Queen Victoria’s personal journals inform this captivating first-person account of one of history’s most prominent female leaders.
Queen Victoria most certainly left a legacy—under her rule as the longest reigning female monarch in history, the British Empire was greatly expanded and significant industrial, cultural, political, scientific, and military changes occurred within the United Kingdom. To be a young woman in a time when few other females held positions of power was to lead in a remarkable age—and because Queen Victoria kept personal journals, this historical novel from award-winning author Carolyn Meyer shares authentic emotional insight along with accurate information, weaving a true story of intrigue and romance.
by Carolyn Meyer
Topic 1. What made you decide or when did you know that you wanted to write historical fiction for young adult readers?
I always knew that I wanted to write fiction, but I had no idea how to make that happen or what direction it would take. My early short stories were rejected; so were my first novels. Eventually I was advised to try writing for children, and my first efforts were rewarded: how-to books for kids. As I gained confidence and experience, I tried a young adult novel; it was published, and several more followed. More or less accidentally, I wrote a historical novel about a character who interested me. Then an editor suggested I write about British royalty, and I loved it. After all those years, I had found my niche!
Topic 2. Tell one of the funniest or strangest true stories that you found while researching Victoria Rebels.
When I first started working on Victoria Rebels, I knew next to nothing about her--those grim photographs of an elderly woman didn’t give me a clue. Her relationship with her mother bothered me, and I sympathized with Victoria’s efforts to get along with her and wished that she would rebel sooner! Why on earth did Mamma insist that her daughter sleep in the same room, even when Victoria was a teenager? And why must someone always hold Victoria’s hand when she was going downstairs? My own mother was overprotective, and I sensed how hard that must have been on the young princess.
Topic 3. Write about what was one thing that surprised you when you were reading Victoria’s journals.
Her passion! And I mean both physically and emotionally. We have the idea that the Victorians were so tightly buttoned up, but you have only to look at the portrait she had painted for Prince Albert to see the fire blazing!
Topic 4. What was the hardest thing to leave out of Victoria Rebels?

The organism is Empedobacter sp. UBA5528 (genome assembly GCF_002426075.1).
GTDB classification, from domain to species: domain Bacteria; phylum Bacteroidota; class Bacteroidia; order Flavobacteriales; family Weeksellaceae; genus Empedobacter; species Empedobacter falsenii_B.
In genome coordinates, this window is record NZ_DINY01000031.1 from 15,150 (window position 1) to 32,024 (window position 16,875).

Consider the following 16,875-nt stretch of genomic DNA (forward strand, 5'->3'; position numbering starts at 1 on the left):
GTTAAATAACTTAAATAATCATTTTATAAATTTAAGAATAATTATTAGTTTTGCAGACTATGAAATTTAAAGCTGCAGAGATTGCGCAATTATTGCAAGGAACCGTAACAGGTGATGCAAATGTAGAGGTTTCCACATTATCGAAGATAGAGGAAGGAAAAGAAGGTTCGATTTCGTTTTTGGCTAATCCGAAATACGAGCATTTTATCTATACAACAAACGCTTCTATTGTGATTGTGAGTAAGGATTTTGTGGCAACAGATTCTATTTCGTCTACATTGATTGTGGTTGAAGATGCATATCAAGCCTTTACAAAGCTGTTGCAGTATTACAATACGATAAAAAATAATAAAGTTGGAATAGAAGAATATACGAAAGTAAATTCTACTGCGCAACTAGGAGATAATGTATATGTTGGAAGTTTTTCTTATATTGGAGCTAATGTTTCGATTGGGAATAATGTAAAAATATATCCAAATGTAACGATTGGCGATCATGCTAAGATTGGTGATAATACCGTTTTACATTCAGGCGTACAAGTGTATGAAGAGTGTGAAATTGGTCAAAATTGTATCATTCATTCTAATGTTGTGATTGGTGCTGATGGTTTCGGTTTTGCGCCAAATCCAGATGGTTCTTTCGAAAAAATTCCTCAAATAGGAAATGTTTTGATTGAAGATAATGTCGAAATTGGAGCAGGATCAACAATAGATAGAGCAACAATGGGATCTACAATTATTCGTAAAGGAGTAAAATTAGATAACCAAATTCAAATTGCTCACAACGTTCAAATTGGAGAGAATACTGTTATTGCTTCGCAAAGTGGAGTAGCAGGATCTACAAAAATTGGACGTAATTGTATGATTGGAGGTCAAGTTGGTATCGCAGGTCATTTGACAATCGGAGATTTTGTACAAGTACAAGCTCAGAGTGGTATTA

There were a lot of small details that had to go because they slowed down the plot, but the hardest for me to part with was Victoria’s doll collection that she took with her wherever she went until she was almost fourteen years old. She and her governess spent hours creating exquisite costumes for 132 plain but very tiny wooden dolls, and she lived a rich imaginary life through them. The dolls went on exhibit a year ago in England, and I’m sorry I didn’t get to see them—even sorrier that I could keep them in the story.
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About the Author
Carolyn Meyer is as versatile a writer as you will find. Along with historical fiction and realistic novels for young adults she has written nonfiction for young adults and books for younger readers on topics as diverse as the Amish, the Irish, Japanese, Yup'ik Eskimos, a rock band, rock tumbling, bread baking, and coconuts. And ten of her books have been chosen as Best Books for Young Adults by the American Library Association. In her most recent historical novels she has dealt with the young lives of Mary Tudor, Princess Elizabeth, Anastasia, and Isabel of Castilla, Spain.
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Follow the Tour
Guest blog @ Inside the Mind of a Bibliophile
Interview @ WhoRu Blog
Interview @ The Reader's Antidote
Guest Blog @ Fantasy's Ink
Character Interview with John Conroy @ Pages From My Thoughts
Guest Blog @ Bibliophilia, Please
Guest Blog @ Books Beside My Bed
Top Ten: The Victorian Age @ Moosubi Reads
Interview @ Beauty But A Funny Girl
Character Interview with Fidi @ Bookcase to Heaven
Interview @ Gobs and Gobs of Books
Guest Blog @ A Dream Within A Dream
Character Interview With Prince Albert @ I Am A Reader, Not A Writer
Guest Blog @ Stiletto Storytime
Interview @ Emily's Crammed Bookshelf
Interview @ Movies In My Head
Top Ten: Victoria's Favorites @ Curling Up With A Good Book
Character Interview With Victoria @ The Mod Podge Bookshelf
You can win:
One of four finished copies of Cleopatra Confesses by Carolyn Meyer
a Rafflecopter giveaway
I actually haven't read any of her books before. After reading the overview of the book and topic thoughts, I'm looking forward to reading her books. I'll have to go out and get them and start reading them. Thank you so much for the chance to win this giveaway!!ReplyDelete
I'm with Lisa. I haven't had the privilege of reading any of her books. But I'm always looking to branching out into different genres. And I'm just starting to get into Historical Fiction. So any recommendation to new authors is very much appreciated.ReplyDelete
Some really great historical fiction authors that I personally enjoy are Philippa Gregory, Patricia Bracewell, Ken Follett, Jean M. Auel, etc. I'm still looking for more YA historical fiction authors. :-)ReplyDelete
Hi Kayla! Hi Katherina! I have two great Historical fiction series that I just love and highly recommend them!ReplyDelete
Have you read the Outlander Series by by Diana Gabaldon? Its not YA but its so good!! It does have a great love story that will make you fall in love with it. Also if you haven't read Tatiana and Alexander Trilogy by Paullina Simons? WOW! This one is so good to! It really touched me and it also made me cry. These two series are my most favorite Historical Fiction books ever. Even though they are not YA.